North Island- Powell River MP Rachel Blaney will meet federal fisheries minister Bernadette Jordan on Monday, Jan. 11 to discuss the implementation of a transition plans for aquaculture workers in her riding.
Blaney said that she will share the concerns of community members, workers and businesses from her riding with Minister Jordan and ask her to be an active participant in the move forward.
This will be the NDP MP’s first conversation with Jordan after the fisheries minister announced on Dec. 17 to phase out 19 Discovery Islands fish farms by 2022.
The decision, according to Jordan, was based primarily on consultation with seven First Nations which have title in the Discovery Islands. Based on the Cohen Commission reports, a coalition of Indigenous groups and wild salmon advocates have been calling for fish farms to be removed from B.C. waters, arguing they threaten the health of wild salmon.
Numerous industry members from Vancouver Island expressed their dissatisfaction with the decision. Mayors, businesses and members of the aquaculture industry raised concerns about the impacts this decision would have on jobs and Vancouver Island’s economy.
NDP Critic for Fisheries and Oceans, Gord Johns, in response to the announcement, called for “a strong transition plan for the affected workers and impacted communities.”
Blaney also wrote to minister Jordan stressing the need for a plan to ensure that North Island workers and communities were supported in the wake of the Government’s decision.
“We’re still in the middle of the pandemic and this is another blow to many families in our region. The federal government needs to develop a plan to help our community get through these changes and thrive,” she said. “I will be telling the minister about the concerns and stories our communities, workers and businesses have shared with our office and looking for commitments for the support they need at this time.”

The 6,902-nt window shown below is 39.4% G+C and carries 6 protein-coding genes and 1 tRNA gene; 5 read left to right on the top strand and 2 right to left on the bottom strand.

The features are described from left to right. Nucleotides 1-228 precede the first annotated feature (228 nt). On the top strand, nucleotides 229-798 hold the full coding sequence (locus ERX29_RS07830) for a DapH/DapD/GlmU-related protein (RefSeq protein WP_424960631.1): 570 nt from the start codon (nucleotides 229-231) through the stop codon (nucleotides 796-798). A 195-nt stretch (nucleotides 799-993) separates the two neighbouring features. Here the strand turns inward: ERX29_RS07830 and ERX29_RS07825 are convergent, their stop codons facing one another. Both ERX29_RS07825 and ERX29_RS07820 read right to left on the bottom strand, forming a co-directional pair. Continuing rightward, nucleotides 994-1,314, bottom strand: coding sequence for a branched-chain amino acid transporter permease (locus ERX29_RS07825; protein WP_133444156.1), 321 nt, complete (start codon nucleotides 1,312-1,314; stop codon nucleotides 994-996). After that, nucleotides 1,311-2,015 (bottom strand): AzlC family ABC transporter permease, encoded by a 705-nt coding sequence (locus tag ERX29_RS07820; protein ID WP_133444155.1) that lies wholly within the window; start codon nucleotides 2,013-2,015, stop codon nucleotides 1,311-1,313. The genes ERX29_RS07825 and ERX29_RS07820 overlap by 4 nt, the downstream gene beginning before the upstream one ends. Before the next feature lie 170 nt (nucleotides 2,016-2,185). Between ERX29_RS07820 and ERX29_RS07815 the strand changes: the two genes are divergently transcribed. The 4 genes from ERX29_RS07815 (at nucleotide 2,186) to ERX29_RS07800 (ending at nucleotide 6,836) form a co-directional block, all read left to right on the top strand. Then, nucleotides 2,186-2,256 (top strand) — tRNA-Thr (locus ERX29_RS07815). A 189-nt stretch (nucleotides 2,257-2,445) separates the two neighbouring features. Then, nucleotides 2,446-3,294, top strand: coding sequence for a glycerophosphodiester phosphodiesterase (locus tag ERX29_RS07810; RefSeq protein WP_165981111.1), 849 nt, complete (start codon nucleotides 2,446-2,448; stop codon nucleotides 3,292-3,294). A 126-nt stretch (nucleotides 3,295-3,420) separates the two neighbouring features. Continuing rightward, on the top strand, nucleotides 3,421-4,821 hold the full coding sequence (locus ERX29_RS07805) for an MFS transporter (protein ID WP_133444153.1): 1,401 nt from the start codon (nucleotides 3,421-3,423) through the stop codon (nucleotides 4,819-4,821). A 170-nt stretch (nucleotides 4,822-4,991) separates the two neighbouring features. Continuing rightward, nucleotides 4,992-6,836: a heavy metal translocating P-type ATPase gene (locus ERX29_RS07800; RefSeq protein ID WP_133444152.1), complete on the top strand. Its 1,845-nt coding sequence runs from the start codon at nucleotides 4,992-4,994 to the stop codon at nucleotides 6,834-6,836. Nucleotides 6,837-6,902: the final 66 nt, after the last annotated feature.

Prior to the feds making the decision, Blaney said that they were clear with the minister that when the decision was made they wanted to see a plan.
However, no transition plan has been rolled out yet by the federal government.
“There was no plan attached to that and I think that lack of having some sort of plan, or strategy, really has put our region into a tailspin,” said Blaney.
“While nobody knew what the decision was going to be, we are all living with the results. My goal is to continue to do what I can to reach out to provide opportunities for voices to be heard and to make sure that the minister knows that this is going to have a serious impact and we need to have a plan going forward.”
Blaney also said that this is the first step to ensure that the federal minister knows that the government will have to invest in the transition process and added, “we expect a significant amount of resources to come into this region, so that we can create solutions that make sense in our communities.”